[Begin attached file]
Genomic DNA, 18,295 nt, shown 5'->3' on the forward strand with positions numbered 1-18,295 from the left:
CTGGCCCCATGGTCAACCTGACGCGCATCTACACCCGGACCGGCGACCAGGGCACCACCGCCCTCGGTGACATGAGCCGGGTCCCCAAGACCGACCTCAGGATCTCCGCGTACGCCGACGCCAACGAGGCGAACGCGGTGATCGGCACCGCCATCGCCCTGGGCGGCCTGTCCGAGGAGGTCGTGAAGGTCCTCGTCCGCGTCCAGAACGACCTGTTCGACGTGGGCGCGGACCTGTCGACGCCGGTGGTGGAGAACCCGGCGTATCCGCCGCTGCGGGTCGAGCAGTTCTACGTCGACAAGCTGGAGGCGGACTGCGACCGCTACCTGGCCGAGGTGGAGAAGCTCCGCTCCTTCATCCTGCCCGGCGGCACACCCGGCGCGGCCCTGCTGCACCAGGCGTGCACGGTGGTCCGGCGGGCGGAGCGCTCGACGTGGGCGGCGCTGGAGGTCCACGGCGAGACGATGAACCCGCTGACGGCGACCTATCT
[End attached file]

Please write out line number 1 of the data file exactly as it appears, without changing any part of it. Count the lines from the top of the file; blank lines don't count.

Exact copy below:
Genomic DNA, 18,295 nt, shown 5'->3' on the forward strand with positions numbered 1-18,295 from the left: